A ballet dancer from West Watford has returned home after four years of tuition at the world famous Bolshoi Ballet Academy in Russia.

Natalie Carter is one of only five people from Britain to be given a place at the school, and after completing her exams, will graduate later this year.

At 15 she was spotted by a former Bolshoi principal dancer while performing at the Gypsy Booth dance school and was offered a place at the Moscow-based academy.

As well as completing an unforgiving programme of dance tuition, Ms Carter also had to manage academic study, as well as learning the Russian language.

The 20-year-old said: “The opportunity to study the profession you love, among those at the top of their game, while inhaling a new culture and throwing in a new language on top of it all, was not one to pass up. I am so thankful for being privileged enough to receive it.”

Unlike many of her peers, as a teenager Ms Carter studied at Watford Girls Grammar School, gaining 8 A*s and 4 As at GCSE, before taking up dancing full time.

She danced during her leisure time at the Gypsy Booth school, and by 15-years-old was presented with the choice of going university, or following her dancing dream.

She reached the final stages of auditions at English National and Royal Ballet, and was offered a place at Central School of Ballet with a scholarship. However, it was at this time that Svetlana Adyrkhaeva, formerly of the Bolshoi, saw Ms Carter dance and advised her to audition for the academy.

Ms Carter said: "Having not been involved in the dancing world from a young age I found adapting to my new environment and work ethic extremely difficult.

“Even the smallest things, like not being allowed to talk and have a giggle with your friends in class, or having the topic of weight loss be the normal morning conversation, took months to adapt to.

“I felt like I was made to grow up extremely quickly; and while I think that was a great thing, and now I am extremely independent, I also look at it with some regret as I missed some of my fun, rebellious teenage years that my English friends were allowed to experience while I was away.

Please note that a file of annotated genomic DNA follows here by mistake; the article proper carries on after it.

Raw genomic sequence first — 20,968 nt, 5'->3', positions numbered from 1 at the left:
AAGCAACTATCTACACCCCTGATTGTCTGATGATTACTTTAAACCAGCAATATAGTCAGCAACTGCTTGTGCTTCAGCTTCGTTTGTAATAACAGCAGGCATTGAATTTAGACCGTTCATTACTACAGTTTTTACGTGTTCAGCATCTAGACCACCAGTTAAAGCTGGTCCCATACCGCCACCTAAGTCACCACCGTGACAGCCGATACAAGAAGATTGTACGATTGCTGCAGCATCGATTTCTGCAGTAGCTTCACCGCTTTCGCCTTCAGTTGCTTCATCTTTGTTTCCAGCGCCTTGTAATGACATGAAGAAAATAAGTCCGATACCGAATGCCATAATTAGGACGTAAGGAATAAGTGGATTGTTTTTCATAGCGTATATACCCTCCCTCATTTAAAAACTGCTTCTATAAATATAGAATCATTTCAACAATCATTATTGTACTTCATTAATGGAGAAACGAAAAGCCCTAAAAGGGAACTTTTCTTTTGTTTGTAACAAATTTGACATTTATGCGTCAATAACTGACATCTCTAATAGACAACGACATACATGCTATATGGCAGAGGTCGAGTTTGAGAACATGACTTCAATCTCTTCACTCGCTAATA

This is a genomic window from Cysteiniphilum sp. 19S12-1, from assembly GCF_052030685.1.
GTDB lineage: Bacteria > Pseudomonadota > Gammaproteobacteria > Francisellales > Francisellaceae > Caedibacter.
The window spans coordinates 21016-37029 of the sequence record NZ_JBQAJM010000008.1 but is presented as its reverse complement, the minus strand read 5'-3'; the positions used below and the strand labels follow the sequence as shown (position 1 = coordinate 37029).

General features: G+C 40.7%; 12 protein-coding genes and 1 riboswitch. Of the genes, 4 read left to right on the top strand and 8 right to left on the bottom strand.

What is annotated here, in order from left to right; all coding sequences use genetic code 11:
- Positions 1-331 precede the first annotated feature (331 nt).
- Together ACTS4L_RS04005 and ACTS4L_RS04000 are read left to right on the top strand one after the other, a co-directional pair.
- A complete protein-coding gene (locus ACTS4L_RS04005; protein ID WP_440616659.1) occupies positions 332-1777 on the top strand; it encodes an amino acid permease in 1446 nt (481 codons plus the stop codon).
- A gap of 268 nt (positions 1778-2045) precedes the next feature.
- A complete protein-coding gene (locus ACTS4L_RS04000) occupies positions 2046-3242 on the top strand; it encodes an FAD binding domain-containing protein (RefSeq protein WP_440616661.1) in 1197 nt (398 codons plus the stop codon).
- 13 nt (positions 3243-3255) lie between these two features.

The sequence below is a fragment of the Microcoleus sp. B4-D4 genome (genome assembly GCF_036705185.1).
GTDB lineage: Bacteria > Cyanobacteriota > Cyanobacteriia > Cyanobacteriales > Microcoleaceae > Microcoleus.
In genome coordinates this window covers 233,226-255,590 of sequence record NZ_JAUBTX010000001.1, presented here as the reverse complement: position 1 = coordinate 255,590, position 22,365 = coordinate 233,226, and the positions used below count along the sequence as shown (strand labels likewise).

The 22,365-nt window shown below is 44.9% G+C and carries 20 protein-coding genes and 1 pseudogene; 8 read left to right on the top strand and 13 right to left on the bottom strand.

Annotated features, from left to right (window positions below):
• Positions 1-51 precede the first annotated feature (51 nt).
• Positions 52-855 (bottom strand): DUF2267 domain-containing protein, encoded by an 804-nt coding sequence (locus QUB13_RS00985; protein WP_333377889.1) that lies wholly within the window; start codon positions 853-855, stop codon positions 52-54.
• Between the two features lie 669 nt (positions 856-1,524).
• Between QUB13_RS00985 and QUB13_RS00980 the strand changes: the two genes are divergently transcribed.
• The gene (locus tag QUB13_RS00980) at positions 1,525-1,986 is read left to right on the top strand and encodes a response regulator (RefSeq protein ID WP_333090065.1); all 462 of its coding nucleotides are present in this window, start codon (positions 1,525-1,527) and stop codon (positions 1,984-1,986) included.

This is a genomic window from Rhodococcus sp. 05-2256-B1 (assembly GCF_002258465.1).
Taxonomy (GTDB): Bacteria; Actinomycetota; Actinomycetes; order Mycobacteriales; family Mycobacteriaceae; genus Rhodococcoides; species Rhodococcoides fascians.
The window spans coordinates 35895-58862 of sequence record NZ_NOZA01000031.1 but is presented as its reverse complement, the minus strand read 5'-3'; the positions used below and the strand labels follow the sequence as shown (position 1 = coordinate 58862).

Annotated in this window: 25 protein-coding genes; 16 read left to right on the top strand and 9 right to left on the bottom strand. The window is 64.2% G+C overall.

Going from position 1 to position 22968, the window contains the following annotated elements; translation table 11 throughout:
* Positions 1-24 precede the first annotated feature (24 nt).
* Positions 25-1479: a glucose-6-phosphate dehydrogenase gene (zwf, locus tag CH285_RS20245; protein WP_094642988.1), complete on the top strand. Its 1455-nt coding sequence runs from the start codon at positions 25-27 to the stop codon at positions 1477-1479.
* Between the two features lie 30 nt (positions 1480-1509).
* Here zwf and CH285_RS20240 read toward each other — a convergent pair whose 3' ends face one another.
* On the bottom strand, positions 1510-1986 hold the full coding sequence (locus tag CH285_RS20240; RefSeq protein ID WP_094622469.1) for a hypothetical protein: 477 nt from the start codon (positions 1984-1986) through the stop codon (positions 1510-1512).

Watford Observer:

“As much as I envy them for this, nothing could compare to the past four years at the Bolshoi.”

A typical day at the academy started at 9am, and often did not finish until 6.30pm. As well as an hour and a half of ballet practice, students were taught Russian for up to two hours.

The afternoons consisted of academic lessons in a variety of subjects, including history of Russia, ballet, theatre, Russian and musical literature, and classes in philosophy, psychology and life studies. After that came practical lessons in acting.

Ms Carter said: “The most difficult thing, other than the obvious daily struggles of trying to improve your ballet technique, was being away from my family.

“I used to get so upset and homesick when I saw photographs taken of my friends enjoying a party or day out, and likewise with my family at reunion occasions.

“This experience has showed me how important and valuable my family are to me. It has definitely made me appreciate them more, particularly my mum.”

Sue Carter, Natalie’s mother, said she was very proud of her daughter’s hard work, and the top marks she gained in both her academic and dance exams.

She added: “Natalie is her own harshest critic and her biggest fault is not to accept compliments. “It hasn’t been easy watching your daughter go through trials and tribulations from afar and not being able to comfort her when required.

“I hope now she will enjoy her achievement and start to believe in herself, and obtain her ultimate goal of a position within a dance company.”

Ms Carter said she was starting to look for auditions later this year, in order to gain a dancing contract in 2014.

She added: “Along with receiving amazing training and experiences, I have unfortunately acquired a lot of self doubt and confidence issues.

“Being surrounded by these amazing dancers takes its toll on your confidence and I was silly enough to let this overwhelm me and eat me up.

“In order to battle it, I did not audition this year. I am taking a year to study at the London Russian Ballet School in Clapham.

“I hope that along with more training, I will also find confidence and a want to perform in front of others without trembling about how they will react or judge me.

“I cannot thank my friends here in Moscow for the support they have given me. I love you all and cannot explain how hard it will be not to see your faces in the corridors and in my room every evening.

“To everyone who has helped me both big and small thank you very much and I hope I have made you all proud and will continue to do so.”